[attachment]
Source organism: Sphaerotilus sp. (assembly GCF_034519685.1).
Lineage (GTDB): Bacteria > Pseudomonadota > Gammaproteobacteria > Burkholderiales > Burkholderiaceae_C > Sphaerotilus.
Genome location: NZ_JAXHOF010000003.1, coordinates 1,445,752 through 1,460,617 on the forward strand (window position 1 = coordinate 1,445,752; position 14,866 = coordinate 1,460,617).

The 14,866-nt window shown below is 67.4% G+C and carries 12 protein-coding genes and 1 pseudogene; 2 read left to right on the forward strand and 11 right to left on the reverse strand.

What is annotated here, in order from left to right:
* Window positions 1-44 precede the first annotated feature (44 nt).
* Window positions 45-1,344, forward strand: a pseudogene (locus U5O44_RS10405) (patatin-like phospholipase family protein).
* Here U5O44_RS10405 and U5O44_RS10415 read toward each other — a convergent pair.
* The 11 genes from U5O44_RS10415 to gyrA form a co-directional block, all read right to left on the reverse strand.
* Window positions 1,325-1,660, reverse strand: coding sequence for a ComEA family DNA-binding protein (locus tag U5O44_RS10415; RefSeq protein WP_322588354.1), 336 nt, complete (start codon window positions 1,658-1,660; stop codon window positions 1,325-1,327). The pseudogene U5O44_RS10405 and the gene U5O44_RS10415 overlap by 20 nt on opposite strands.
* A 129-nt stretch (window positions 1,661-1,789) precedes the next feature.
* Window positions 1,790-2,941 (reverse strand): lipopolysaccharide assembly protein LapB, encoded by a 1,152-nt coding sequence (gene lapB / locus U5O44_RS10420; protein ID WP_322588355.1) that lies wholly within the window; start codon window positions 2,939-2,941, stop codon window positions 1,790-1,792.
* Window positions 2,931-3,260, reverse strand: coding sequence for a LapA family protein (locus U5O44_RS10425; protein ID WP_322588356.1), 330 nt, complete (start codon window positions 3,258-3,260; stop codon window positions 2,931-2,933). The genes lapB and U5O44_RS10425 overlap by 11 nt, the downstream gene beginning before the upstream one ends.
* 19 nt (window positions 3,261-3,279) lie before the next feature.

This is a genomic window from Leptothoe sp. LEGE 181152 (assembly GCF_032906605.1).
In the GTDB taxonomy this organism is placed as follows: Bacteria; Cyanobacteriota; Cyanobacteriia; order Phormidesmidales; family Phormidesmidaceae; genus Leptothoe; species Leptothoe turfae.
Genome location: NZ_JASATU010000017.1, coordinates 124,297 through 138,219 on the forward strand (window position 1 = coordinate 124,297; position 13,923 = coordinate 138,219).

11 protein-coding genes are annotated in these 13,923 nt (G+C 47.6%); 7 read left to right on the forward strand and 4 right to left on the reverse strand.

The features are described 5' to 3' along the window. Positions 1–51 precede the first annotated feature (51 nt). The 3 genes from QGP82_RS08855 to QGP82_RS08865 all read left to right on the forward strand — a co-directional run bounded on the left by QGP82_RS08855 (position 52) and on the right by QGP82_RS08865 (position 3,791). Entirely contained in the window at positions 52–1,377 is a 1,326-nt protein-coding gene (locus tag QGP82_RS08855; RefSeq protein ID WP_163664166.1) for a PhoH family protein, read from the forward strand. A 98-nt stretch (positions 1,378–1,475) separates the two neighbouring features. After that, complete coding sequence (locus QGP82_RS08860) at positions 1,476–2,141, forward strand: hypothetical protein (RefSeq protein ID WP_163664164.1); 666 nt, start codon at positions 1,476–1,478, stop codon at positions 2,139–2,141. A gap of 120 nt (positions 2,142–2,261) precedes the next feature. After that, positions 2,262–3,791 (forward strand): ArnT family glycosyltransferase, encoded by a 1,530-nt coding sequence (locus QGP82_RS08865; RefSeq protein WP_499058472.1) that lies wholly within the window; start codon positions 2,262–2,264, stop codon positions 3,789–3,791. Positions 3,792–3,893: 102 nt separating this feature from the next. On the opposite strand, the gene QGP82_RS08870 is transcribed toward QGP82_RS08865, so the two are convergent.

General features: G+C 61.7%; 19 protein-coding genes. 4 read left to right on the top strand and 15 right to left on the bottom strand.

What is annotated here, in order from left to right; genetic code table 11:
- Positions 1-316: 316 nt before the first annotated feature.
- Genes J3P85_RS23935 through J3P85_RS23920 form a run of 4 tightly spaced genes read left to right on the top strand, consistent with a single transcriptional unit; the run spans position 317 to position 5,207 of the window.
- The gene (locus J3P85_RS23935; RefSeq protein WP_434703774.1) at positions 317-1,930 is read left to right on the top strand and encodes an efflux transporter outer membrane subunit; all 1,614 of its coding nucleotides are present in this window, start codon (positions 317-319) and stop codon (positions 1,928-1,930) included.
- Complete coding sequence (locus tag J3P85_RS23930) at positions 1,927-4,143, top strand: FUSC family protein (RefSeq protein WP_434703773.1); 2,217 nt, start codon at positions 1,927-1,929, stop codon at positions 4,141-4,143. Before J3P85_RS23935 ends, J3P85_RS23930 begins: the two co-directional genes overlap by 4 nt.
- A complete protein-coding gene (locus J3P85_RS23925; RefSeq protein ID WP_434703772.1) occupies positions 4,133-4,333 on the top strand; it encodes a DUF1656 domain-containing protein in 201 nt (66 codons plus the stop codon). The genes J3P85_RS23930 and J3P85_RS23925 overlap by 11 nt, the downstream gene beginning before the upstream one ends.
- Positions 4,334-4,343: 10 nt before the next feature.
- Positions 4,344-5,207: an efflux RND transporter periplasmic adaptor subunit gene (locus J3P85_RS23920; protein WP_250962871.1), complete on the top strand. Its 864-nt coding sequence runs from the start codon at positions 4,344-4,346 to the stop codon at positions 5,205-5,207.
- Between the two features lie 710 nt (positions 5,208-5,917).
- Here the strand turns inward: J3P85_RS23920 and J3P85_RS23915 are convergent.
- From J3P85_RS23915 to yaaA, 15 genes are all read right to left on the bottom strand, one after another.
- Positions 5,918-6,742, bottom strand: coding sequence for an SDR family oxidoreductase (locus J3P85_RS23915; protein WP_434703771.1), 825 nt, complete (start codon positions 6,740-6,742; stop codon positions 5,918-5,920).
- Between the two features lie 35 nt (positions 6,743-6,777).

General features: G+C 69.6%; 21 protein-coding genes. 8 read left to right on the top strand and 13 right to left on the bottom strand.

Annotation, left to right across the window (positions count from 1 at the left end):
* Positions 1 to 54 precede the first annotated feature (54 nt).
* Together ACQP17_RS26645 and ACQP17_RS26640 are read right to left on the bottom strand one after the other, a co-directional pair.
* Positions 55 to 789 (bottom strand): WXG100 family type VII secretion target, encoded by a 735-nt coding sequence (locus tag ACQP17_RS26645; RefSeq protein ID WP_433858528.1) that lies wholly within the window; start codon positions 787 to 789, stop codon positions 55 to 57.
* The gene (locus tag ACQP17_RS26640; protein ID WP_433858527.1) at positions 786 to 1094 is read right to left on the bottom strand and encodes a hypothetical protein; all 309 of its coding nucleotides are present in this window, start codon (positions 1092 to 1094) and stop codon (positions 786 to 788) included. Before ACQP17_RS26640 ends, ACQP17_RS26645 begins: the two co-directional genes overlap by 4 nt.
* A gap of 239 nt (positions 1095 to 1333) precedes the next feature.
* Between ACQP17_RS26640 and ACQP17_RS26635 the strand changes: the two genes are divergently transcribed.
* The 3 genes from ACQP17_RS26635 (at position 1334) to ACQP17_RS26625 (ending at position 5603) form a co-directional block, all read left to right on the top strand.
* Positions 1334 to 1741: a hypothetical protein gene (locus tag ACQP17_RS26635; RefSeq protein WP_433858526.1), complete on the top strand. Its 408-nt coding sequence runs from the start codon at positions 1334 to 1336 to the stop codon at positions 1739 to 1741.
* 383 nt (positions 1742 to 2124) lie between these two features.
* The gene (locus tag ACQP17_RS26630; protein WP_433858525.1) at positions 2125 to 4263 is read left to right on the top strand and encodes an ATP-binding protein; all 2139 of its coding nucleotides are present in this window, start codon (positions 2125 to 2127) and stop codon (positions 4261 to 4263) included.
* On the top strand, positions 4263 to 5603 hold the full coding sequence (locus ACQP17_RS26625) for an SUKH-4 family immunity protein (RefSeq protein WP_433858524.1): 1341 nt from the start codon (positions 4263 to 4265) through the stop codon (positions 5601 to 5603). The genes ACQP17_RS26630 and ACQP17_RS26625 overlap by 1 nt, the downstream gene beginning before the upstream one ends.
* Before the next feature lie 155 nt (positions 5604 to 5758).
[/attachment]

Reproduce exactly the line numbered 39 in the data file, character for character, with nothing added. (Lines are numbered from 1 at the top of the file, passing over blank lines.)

* The gene (locus tag ACQP17_RS26640; protein ID WP_433858527.1) at positions 786 to 1094 is read right to left on the bottom strand and encodes a hypothetical protein; all 309 of its coding nucleotides are present in this window, start codon (positions 1092 to 1094) and stop codon (positions 786 to 788) included. Before ACQP17_RS26640 ends, ACQP17_RS26645 begins: the two co-directional genes overlap by 4 nt.